Early Childhood: Breastfeeding Tips

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How did you deal with mastitis and blocked ducts?

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Mastitis and blocked ducts can be extremely nasty and very difficult to overcome. If you have any tips and advice on dealing with these issues, please share below. Also read what others have said.

I suffered with mastitis and blocked ducts with my first baby

I had a bad start to breastfeeding with my first baby. After a long birth, my baby was given formula every three hours due to a suspected infection, while I struggled with expressing and unsuccessful attempts to latch my baby on. I ended up with injuries that gradually got deeper and deeper with each feed as time went on. I finally got my baby latched on on day 5 with the help of a nipple shield and then attempted to exclusively breastfeed.

I realised I must have developed mastitis during week 2 when I awoke for a feed in the middle of the night and suffered excruciating pain when my baby latched on. I was given antibiotics by the doctor which solved the problem for the time I was on them, but it returned in weeks 3/4 so I was given more antibiotics.  My baby had already been given antibiotics for the suspected infection in week 1, so I really began to wonder if I was doing the best for my baby's immune system by continuing to breastfeed her.
     

Remedies

I soldiered on, spent days in bed trying to recover, struggled out to buy a well-fitting nursing bra because mine was too tight, and tried many of the tips on this excellent website: kellymom.com. These included massaging with warm flannels in the bath, using a comb to massage out the blockages, and using heat packs. It was so hard though because I honestly felt too exhausted to do any of these treatments. Sitting in the bath is quite a difficult thing to achieve with a young baby. The easiest thing for me to do was to stick a Nuby Natural Touch breast aid in the microwave just before a feed and massage it over the lumps. I also found that Savoy cabbage leaves from the fridge, scrunched up to release the juices and then put in my bra between my breast pad and boob offered great relief. A less smelly but more expensive alternative is Lansinoh cooling pads. I attempted different feeding positions, but my nipples were so sore, I was genuinely scared of the pain a new position might cause.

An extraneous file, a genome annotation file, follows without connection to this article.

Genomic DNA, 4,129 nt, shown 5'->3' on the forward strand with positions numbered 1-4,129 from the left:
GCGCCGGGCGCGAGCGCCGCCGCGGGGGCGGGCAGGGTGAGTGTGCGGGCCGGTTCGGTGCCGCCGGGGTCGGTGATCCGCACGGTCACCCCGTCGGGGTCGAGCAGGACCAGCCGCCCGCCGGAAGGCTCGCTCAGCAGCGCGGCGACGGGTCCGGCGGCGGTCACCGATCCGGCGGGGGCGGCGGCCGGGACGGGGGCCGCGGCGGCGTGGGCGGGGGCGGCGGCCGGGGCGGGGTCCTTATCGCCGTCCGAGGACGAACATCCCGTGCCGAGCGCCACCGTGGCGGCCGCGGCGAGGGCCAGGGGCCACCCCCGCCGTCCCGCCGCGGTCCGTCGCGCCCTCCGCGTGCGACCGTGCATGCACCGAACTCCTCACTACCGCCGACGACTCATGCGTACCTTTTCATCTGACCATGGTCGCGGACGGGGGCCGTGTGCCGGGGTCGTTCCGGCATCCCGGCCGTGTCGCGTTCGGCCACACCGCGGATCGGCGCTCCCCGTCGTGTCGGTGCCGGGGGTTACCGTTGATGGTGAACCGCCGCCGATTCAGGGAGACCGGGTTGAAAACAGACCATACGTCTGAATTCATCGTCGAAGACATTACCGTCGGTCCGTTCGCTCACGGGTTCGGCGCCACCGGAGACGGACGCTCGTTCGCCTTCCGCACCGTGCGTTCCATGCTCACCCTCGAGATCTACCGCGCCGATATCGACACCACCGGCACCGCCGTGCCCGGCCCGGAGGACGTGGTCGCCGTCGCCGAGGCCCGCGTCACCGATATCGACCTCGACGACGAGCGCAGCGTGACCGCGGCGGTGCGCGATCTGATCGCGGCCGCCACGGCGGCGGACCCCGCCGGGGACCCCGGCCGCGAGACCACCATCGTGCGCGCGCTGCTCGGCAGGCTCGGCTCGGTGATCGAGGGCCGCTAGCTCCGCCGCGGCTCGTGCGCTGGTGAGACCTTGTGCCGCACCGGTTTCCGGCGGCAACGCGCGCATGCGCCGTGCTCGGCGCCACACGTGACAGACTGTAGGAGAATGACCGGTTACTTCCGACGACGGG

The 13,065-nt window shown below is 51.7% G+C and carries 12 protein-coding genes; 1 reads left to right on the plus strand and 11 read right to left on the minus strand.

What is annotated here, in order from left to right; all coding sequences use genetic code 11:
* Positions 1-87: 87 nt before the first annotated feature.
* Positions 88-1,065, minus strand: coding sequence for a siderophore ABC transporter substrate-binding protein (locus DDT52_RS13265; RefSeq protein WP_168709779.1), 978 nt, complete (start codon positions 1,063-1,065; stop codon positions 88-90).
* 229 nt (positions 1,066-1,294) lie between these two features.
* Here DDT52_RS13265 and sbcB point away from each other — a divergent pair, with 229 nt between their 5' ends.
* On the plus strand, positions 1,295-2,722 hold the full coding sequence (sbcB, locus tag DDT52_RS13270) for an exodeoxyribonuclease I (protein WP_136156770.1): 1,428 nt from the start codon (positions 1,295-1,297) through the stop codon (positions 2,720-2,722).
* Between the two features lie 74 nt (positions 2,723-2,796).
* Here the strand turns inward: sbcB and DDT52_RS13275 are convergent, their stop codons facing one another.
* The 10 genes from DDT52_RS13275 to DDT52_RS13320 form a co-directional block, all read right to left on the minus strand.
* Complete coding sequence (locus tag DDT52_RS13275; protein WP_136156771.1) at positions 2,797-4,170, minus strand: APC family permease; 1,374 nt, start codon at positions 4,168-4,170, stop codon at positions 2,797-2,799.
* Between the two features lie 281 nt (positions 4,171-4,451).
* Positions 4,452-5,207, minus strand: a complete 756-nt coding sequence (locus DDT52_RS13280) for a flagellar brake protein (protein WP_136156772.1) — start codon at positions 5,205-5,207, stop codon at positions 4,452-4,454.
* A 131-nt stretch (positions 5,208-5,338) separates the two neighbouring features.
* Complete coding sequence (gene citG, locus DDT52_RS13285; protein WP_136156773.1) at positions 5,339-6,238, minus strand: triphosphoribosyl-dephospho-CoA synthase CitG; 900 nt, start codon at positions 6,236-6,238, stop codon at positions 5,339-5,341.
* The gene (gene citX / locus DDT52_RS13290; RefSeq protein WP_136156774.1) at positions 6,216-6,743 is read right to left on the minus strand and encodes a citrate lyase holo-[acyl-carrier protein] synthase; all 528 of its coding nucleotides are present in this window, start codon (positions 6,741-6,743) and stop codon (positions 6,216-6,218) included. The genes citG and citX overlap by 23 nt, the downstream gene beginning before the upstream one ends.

During the fifth week I hired a lactation specialist to come to the house to check my baby for tongue-tie. My baby did not have tongue-tie, but the lactation specialist agonisingly massaged out all my blockages during a feed. The lumps came back quite quickly the next day and since she had told me to solely express for a day or two to allow my nipples to heal, I did. Unfortunately I was not very good at expressing, maybe due to all the stress, and I stopped letting down. I tried to put my baby back on the boob, but she was no longer interested. Read more on my Stopping Breastfeeding page.

Prevention

I combination fed my second baby for four months and only suffered from mastitis and blocked ducts right at the end because I wore a tight dress (read more). Here is what I did to avoid mastitis until then:

- Before my second baby was born, I re-read all the books on breastfeeding I had discovered during my difficult breastfeeding experience with my first baby.

- I made sure I had well-fitting nursing bras.

- I made the decision to use a nipple shield for every feed to avoid the issues with sore nipples I had suffered before.

- I used Lansinoh Nipple Cream before and after every feed in order to keep my nipples moist and therefore to help them to heal.

- I used Dr Wheatgrass Superbalm as often as I needed to to speed up healing.

- I tried different feeding positions early on to avoid wounds getting too deep.

- I have followed a routine to avoid missing feeds and suffering from engorgement.

- I have successfully mixed bottle feeding with breast feeding to avoid sore nipples.

- I have dropped breastfeeds gradually to avoid engorgement.

Do you have any great tips for dealing with mastitis and blocked ducts?

Please share them with us!

What Other Visitors Have Said

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Mastitis and abscesses Not rated yet
I found breastfeeding really difficult with my first child. My midwife was a lactation specialist in our local area and was extremely forceful in her promotion …

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Mastitis caused me to stop breastfeeding Not rated yet
I am proud to say that in the end I managed to breastfeed my second baby for four calendar months exactly, a huge improvement onfive weeks with my first baby...


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